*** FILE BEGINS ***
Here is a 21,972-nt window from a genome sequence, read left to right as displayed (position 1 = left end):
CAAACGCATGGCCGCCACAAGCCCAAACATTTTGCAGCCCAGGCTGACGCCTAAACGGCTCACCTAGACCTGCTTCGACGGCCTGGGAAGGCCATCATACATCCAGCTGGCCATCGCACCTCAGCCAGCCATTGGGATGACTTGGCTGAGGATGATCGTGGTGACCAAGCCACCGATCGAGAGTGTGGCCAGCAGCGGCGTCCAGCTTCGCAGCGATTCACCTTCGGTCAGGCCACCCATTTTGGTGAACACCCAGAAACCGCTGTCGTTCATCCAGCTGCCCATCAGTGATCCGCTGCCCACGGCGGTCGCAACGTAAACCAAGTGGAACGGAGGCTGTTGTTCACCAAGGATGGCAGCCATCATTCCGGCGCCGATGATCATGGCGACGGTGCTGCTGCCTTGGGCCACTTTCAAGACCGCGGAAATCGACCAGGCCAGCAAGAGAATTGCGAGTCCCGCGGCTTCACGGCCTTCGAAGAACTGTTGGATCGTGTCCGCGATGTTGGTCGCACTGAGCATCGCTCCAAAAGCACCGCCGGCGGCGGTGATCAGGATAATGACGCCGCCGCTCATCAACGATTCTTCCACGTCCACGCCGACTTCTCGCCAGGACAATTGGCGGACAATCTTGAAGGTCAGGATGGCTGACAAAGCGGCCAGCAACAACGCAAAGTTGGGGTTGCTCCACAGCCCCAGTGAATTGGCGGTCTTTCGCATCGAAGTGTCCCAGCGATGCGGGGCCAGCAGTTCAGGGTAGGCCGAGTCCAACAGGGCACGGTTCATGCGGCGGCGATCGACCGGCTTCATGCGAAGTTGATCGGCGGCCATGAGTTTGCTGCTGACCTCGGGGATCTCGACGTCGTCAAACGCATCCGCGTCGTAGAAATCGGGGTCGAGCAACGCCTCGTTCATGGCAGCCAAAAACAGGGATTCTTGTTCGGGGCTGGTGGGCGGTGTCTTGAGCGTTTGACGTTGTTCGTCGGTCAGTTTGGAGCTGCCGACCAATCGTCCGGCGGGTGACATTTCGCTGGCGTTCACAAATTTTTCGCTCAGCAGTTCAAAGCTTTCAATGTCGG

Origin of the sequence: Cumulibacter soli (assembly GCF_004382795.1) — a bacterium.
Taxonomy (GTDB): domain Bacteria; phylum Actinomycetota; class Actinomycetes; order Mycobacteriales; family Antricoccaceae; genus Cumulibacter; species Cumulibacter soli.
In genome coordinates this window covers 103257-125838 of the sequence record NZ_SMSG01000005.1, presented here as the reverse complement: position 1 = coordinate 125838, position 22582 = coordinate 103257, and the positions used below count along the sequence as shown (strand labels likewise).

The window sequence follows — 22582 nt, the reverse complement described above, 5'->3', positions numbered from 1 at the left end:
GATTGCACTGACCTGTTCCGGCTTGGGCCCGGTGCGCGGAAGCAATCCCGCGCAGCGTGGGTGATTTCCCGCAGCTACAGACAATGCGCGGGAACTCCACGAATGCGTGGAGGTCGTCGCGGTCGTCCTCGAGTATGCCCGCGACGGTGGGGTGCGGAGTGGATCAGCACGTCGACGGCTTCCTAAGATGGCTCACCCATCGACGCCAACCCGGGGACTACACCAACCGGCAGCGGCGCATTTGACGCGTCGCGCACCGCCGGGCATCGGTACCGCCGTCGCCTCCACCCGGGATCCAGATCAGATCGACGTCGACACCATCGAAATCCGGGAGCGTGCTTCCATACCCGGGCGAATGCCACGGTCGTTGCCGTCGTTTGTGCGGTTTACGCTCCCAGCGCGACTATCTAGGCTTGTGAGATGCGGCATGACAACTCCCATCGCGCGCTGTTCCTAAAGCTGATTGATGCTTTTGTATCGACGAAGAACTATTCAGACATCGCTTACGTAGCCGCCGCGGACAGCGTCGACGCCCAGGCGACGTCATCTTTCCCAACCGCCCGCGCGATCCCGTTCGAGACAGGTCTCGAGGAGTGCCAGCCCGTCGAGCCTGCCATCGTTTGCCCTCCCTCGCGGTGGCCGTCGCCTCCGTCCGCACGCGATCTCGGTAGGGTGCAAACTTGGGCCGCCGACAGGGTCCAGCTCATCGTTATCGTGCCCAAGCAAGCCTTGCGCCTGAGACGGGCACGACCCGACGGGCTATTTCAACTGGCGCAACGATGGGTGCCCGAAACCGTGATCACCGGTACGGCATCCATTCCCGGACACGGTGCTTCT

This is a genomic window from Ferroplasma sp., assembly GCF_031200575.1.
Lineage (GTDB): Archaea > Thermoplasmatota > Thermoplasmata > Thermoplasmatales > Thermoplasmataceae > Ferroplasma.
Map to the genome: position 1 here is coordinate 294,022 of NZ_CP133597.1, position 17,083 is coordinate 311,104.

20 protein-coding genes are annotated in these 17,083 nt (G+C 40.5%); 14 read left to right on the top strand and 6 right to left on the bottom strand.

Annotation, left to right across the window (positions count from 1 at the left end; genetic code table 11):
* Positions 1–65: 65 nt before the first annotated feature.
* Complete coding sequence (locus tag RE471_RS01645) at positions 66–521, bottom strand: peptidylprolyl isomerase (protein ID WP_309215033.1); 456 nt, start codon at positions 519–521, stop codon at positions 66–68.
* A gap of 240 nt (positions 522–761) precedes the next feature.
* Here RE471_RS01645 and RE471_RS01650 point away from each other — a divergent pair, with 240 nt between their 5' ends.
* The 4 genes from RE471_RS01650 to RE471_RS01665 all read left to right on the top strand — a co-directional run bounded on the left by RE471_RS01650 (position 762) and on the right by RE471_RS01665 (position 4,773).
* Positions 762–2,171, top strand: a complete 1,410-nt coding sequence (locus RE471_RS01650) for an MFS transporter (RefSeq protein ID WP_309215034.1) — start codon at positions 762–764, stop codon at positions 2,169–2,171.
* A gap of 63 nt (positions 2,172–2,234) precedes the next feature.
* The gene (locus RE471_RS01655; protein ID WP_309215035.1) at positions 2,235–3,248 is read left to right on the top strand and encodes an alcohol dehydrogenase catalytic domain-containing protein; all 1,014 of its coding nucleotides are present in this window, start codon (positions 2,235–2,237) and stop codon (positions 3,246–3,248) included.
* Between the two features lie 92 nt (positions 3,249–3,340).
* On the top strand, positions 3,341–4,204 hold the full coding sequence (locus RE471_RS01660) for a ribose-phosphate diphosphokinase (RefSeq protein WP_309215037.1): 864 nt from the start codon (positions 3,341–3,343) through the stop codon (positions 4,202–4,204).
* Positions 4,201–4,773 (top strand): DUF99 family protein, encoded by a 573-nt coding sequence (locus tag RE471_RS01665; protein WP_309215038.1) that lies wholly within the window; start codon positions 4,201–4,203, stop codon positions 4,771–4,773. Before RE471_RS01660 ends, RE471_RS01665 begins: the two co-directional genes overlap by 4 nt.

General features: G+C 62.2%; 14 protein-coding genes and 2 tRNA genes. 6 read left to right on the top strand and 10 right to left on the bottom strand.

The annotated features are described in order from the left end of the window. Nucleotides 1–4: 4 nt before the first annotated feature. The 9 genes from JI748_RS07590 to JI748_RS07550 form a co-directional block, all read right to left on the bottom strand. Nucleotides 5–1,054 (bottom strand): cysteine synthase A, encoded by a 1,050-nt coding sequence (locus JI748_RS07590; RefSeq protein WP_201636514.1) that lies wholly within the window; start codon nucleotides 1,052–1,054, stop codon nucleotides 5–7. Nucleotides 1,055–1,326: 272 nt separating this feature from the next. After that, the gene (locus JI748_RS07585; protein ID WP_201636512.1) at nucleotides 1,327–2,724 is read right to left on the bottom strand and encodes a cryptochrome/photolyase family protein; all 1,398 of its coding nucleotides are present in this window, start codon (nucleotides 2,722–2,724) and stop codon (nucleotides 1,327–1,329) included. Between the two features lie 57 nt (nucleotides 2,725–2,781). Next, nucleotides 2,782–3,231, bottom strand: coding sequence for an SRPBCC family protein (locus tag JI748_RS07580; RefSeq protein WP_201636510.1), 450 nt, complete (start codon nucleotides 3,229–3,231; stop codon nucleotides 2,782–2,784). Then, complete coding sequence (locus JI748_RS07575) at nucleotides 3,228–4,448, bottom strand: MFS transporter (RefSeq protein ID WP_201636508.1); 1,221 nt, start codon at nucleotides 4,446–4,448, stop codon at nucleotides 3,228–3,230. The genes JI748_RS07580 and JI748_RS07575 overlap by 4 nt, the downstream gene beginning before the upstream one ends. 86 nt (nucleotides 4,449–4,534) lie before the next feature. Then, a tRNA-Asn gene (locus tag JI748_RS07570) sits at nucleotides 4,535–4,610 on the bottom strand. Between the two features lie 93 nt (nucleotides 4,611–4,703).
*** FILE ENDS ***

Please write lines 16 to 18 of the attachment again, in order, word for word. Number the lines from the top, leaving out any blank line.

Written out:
* Here RE471_RS01645 and RE471_RS01650 point away from each other — a divergent pair, with 240 nt between their 5' ends.
* The 4 genes from RE471_RS01650 to RE471_RS01665 all read left to right on the top strand — a co-directional run bounded on the left by RE471_RS01650 (position 762) and on the right by RE471_RS01665 (position 4,773).
* Positions 762–2,171, top strand: a complete 1,410-nt coding sequence (locus RE471_RS01650) for an MFS transporter (RefSeq protein ID WP_309215034.1) — start codon at positions 762–764, stop codon at positions 2,169–2,171.